3. Dumbbells Are Versatile And Easy to Use
You can easily train one side of the body at a time to minimize muscle imbalances.
This might not be the most widely-known problem ... but training both sides of the body at once on the same equipment can lead to muscle imbalances. This often happens without anyone knowing.
The reason is because many times we will push or pull harder with our dominant arm or leg than we will with the other.
Not that it always happens, or that training both sides is bad ... you just don’t want to only train both sides at the same time. It’s good to throw in unilateral training (one side at a time) as well, just to keep things balanced.
For instance, doing a dumbbell squat could feel totally even between both legs. There is still the possibility that your dominant leg is pulling more than its fair share of the weight.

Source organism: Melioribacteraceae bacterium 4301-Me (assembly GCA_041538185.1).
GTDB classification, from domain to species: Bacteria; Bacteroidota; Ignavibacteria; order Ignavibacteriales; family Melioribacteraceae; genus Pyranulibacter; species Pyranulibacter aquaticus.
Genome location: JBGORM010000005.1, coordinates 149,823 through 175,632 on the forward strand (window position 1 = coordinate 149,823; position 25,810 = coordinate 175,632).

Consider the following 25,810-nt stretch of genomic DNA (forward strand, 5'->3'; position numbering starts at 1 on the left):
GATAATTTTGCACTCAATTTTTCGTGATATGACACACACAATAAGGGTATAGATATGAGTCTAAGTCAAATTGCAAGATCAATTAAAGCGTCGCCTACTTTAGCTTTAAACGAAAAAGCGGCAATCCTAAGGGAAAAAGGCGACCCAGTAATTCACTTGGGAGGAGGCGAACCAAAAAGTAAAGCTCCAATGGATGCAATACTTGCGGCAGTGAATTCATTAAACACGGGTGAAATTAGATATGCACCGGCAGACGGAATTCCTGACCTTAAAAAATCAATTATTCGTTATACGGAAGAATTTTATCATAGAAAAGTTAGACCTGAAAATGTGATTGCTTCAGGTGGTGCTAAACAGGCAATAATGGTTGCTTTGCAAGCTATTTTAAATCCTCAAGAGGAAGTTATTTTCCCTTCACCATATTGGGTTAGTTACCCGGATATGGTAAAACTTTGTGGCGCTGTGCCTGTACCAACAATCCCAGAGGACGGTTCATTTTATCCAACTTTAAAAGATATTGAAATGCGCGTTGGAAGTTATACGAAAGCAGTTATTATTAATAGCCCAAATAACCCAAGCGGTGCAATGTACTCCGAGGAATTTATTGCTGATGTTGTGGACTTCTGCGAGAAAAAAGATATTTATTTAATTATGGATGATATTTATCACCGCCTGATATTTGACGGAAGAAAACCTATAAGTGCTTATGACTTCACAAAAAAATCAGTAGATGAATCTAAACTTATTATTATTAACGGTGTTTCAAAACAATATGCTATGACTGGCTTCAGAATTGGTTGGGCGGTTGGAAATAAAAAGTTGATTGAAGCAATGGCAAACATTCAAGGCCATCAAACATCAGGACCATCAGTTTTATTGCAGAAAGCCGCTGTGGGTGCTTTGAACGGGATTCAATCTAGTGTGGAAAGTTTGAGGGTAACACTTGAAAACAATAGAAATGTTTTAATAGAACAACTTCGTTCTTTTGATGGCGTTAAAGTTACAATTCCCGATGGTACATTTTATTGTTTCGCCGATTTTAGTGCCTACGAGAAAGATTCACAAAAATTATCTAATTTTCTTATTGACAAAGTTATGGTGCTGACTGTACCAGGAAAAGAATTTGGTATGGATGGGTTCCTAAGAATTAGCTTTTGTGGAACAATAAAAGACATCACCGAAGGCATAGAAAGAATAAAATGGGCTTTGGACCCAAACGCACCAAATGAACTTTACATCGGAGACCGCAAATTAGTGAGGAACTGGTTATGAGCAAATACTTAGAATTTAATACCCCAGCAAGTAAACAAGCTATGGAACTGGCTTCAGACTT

To ensure that you don’t neglect one side, you can incorporate some dumbbell lunges or split squats. This will keep the training focused on one side at a time, keeping the risk of muscle imbalances much lower.
4. They Target Supporting Muscle Groups
This might be hard to visualize, so allow me to open your eyes a bit. Let’s compare the barbell bench press to the dumbbell bench press.
With both pieces of equipment, you are lying back on a bench with the weight held straight out above the chest. You use stabilization muscles in both movements to help you keep the weight from moving in unwanted directions.
If it were to become unstable, it would be hard to handle the weight, and you might drop it in an unsafe way.
The risk of this is higher with dumbbells, because both weights are free to move in their own direction. This means more muscle action is required to keep them stable, so you can safely lower and raise them.